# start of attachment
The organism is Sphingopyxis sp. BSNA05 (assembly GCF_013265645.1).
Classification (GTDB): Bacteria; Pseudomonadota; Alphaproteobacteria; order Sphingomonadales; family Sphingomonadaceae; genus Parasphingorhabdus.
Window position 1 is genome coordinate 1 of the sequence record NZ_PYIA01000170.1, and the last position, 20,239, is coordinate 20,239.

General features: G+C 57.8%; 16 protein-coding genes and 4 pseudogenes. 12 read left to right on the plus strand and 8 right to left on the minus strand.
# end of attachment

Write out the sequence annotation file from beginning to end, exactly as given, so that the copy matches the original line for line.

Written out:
The organism is Sphingopyxis sp. BSNA05 (assembly GCF_013265645.1).
Classification (GTDB): Bacteria; Pseudomonadota; Alphaproteobacteria; order Sphingomonadales; family Sphingomonadaceae; genus Parasphingorhabdus.
Window position 1 is genome coordinate 1 of the sequence record NZ_PYIA01000170.1, and the last position, 20,239, is coordinate 20,239.

General features: G+C 57.8%; 16 protein-coding genes and 4 pseudogenes. 12 read left to right on the plus strand and 8 right to left on the minus strand.